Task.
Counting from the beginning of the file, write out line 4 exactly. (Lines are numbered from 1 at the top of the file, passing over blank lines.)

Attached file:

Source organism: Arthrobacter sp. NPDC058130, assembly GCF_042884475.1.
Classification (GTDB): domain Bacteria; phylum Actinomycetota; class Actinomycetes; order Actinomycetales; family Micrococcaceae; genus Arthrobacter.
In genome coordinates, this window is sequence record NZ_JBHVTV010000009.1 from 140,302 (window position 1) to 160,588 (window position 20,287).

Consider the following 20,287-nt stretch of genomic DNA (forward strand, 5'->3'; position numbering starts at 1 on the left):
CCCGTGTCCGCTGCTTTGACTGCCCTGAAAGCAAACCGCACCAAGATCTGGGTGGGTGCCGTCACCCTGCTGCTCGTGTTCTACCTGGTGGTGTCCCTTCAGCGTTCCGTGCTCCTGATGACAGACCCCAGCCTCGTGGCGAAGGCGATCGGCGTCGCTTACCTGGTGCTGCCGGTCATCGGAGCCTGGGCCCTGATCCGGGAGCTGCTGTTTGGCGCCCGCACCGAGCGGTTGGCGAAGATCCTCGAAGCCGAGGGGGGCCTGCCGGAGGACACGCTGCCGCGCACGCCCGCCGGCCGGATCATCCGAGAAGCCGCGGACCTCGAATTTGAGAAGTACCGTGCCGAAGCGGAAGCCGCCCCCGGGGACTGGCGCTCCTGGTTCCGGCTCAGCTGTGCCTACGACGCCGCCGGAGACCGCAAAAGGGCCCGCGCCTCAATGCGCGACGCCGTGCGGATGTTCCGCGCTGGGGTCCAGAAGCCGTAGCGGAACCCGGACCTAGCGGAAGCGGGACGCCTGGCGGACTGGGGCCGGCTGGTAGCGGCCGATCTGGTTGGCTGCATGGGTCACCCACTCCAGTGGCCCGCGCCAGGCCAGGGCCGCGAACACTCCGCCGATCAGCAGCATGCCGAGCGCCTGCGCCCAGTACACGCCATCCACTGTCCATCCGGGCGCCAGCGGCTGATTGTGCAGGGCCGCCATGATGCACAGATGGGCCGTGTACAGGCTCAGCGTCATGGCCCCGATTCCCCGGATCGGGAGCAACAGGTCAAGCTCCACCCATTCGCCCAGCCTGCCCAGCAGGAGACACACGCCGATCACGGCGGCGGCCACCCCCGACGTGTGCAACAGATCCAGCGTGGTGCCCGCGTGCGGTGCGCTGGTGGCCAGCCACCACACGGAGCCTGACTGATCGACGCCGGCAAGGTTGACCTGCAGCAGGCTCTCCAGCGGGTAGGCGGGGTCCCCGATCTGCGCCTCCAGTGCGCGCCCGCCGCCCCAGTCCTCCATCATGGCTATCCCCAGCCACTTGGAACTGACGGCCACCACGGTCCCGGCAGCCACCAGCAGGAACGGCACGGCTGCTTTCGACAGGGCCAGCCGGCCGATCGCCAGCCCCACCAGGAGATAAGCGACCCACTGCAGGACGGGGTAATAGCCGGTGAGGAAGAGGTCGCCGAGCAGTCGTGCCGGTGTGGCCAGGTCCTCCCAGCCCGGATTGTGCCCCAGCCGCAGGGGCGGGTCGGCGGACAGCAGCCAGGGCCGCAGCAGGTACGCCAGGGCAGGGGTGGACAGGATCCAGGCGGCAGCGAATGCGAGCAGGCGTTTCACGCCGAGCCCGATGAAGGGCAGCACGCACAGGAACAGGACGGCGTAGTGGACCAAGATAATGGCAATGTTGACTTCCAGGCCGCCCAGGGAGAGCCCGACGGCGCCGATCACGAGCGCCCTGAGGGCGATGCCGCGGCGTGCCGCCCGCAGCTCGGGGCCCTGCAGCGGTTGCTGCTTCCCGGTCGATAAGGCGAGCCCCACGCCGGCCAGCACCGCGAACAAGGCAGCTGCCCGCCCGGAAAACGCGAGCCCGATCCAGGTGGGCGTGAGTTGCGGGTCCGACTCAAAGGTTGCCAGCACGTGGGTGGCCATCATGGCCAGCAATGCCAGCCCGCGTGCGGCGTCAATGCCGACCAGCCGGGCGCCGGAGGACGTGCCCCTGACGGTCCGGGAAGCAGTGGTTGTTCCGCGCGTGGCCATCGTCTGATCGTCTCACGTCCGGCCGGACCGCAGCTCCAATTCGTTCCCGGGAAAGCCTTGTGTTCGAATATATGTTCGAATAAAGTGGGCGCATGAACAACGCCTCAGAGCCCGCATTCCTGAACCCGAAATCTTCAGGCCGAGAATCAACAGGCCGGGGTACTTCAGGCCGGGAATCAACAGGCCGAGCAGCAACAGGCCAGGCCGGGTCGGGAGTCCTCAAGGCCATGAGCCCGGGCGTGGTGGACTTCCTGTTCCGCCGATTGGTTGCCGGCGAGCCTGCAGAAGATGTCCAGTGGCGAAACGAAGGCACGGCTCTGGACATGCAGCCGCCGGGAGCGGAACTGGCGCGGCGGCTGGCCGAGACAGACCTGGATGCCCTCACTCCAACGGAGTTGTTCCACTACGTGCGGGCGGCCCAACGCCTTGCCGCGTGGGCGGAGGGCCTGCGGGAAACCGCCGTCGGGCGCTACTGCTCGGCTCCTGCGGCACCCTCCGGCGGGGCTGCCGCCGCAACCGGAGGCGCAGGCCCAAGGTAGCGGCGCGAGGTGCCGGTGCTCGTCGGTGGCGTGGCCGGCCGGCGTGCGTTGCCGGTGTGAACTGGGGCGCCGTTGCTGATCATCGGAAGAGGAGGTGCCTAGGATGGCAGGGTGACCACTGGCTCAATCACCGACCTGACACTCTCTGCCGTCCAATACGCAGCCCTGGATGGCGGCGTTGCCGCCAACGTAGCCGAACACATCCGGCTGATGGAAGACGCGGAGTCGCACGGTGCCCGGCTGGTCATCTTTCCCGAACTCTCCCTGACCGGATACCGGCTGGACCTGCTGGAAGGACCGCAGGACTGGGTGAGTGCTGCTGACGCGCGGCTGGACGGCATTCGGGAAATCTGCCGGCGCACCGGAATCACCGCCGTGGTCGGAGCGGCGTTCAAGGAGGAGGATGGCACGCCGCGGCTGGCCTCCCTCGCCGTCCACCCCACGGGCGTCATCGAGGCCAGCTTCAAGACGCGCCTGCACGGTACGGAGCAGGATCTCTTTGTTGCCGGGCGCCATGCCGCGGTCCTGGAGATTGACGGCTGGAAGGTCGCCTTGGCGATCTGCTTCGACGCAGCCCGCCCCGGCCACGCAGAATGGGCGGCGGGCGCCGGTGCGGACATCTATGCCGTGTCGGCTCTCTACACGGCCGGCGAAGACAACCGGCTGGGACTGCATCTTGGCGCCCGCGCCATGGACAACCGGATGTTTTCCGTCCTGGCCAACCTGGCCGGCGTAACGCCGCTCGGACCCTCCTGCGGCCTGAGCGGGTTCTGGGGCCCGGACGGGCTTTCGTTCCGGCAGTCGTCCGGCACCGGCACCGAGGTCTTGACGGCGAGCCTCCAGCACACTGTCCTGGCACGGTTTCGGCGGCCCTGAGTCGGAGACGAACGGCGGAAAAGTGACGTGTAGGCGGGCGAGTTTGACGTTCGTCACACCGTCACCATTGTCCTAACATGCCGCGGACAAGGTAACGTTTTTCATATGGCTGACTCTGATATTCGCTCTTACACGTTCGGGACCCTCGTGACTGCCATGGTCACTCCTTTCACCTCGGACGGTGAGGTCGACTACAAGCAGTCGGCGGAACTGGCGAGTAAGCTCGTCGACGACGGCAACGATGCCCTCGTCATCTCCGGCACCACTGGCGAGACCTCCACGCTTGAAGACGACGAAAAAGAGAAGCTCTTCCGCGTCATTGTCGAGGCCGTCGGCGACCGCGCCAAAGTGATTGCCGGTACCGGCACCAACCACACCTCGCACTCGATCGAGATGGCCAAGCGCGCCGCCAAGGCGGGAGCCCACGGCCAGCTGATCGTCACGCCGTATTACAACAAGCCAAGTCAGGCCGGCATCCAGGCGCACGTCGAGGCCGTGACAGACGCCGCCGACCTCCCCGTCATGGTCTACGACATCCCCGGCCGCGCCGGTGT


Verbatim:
Consider the following 20,287-nt stretch of genomic DNA (forward strand, 5'->3'; position numbering starts at 1 on the left):